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I am getting the character under the cursor in vimscript the following way:

getline('.')[col('.')-1] 

It works exactly like it should, however there is something I dislike. consider this [] the cursor. When there is a bracket next to the cursor like so: }[] , ][] , )[] or {[] the cursor actually returns the bracket. What do I have to set so it will always return the character exactly under the cursor or atleast ignore if there is a bracket to it's left?

Note: I suspect that it might have to do with the brackets highlight, though I am not sure. Note2: for the situation to occur there has to be a matching bracket.

EDIT: In case someone can't simulate it, here is my entire vimrc http://pastebin.com/Vd0Hqm8W

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I cannot reproduce this; do you see with with vim -N -u NONE? I guess a plugin changes the cursor position. –  Ingo Karkat Apr 27 '14 at 13:14
    
I am not using any plugins. I have updated the first post with my vimrc. –  Bloodcount Apr 27 '14 at 13:17
    
This is wierd. I cleared my vimrc, but they are still highlited. When I run vim with -N -u NONE I don't get this. Does this means that more than one vimrc's are being loaded ? –  Bloodcount Apr 27 '14 at 13:21
    
Check :scriptnames and :autocmd for suspicious things. –  Ingo Karkat Apr 27 '14 at 13:24
    
In /usr/share/vim/vim74 I have an odd amount of plugins like matchparen (which I think is causing this), spellfire and a bunch of other plugins that shouldn't be there. Are they there by default or have they gotten there in some mysterious way ? –  Bloodcount Apr 27 '14 at 13:30

1 Answer 1

up vote 6 down vote accepted

Though I cannot reproduce the problem you're describing, there's another problem with your code: Because of the string indexing (and this is one of the uglier sides of Vimscript), it only works with single-byte characters, but will fail to capture chars like Ä or 𠔻 (depending on the encoding used). This is a better way of capturing the character under the cursor:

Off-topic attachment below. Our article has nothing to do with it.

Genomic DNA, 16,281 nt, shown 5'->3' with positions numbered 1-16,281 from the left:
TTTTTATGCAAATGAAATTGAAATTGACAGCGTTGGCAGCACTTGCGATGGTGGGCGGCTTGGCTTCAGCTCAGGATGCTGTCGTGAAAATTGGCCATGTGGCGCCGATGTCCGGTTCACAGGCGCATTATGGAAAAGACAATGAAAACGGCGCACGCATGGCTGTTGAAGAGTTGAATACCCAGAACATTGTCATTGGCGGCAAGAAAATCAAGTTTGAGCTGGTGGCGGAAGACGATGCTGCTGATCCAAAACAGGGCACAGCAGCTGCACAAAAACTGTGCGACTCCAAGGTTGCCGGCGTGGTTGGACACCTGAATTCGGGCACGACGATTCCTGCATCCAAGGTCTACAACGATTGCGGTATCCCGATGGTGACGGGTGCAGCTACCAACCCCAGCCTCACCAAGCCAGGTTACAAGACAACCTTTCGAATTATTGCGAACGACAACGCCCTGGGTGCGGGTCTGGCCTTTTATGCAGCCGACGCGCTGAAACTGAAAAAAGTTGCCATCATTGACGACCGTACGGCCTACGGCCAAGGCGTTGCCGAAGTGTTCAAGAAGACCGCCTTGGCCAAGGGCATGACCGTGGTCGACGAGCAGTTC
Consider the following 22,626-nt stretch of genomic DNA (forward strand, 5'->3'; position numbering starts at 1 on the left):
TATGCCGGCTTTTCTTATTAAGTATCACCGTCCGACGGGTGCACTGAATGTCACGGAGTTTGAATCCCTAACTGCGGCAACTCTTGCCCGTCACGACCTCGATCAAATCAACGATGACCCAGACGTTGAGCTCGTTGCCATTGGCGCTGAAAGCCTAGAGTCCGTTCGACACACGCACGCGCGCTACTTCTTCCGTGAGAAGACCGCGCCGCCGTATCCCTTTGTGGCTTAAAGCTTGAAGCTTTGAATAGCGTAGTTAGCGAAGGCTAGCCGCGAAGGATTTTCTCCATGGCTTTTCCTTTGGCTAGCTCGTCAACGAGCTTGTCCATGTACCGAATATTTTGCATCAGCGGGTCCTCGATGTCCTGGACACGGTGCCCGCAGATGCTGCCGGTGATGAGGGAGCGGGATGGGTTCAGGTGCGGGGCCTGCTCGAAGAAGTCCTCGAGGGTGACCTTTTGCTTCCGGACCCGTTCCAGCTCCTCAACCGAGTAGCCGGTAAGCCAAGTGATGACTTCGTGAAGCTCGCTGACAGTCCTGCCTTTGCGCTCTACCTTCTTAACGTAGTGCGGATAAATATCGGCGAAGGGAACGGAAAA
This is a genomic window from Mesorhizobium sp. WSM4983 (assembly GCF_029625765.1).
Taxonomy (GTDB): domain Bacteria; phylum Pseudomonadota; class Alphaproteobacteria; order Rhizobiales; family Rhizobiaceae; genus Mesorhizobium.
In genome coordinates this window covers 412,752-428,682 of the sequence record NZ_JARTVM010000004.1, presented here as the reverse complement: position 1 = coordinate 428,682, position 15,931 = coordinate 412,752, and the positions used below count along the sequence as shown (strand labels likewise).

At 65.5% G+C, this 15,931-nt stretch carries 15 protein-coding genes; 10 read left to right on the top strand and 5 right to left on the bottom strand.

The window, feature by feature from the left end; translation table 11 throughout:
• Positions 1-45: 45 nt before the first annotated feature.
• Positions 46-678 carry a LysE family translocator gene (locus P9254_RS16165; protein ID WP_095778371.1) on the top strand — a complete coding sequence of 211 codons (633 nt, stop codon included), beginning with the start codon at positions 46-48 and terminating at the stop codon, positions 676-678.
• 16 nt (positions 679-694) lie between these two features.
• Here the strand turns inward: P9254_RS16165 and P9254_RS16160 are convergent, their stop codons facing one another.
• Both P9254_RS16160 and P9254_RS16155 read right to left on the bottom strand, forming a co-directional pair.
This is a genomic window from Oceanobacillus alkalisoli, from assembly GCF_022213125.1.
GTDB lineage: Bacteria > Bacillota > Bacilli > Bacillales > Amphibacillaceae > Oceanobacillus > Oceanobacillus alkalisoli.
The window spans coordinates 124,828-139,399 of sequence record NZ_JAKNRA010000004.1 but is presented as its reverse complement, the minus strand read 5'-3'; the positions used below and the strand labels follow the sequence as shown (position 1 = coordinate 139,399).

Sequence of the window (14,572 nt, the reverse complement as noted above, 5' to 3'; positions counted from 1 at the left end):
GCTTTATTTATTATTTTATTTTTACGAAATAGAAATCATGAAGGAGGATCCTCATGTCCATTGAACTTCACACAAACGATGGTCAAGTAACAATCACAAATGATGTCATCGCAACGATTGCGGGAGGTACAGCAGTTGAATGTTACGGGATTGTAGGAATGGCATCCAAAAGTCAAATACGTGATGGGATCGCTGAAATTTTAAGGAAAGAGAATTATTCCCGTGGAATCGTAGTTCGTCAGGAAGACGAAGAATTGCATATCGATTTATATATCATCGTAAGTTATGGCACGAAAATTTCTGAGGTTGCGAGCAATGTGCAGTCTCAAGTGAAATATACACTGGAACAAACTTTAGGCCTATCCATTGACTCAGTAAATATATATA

:echo matchstr(getline('.'), '\%' . col('.') . 'c.')
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Thank you for the input. I will be sure to fix it. +1 –  Bloodcount Apr 27 '14 at 13:32
    
If the above looks like black magic: code just uses cursor's current column-position as an index into a string-representation of the the current line, and echoes whatever character is at that index. The expression yields matchstr({currentLineAsStr},"\%{currentColNum}c.") where \%{number}c is an idiom directing the engine to search starting in the {number}th column in the current buffer or in our case just at a certain index in the given string. The . is the only capturing component of the regex of course just meaning "any single character other than the newline character" –  SeldomNeedy Mar 23 at 16:58

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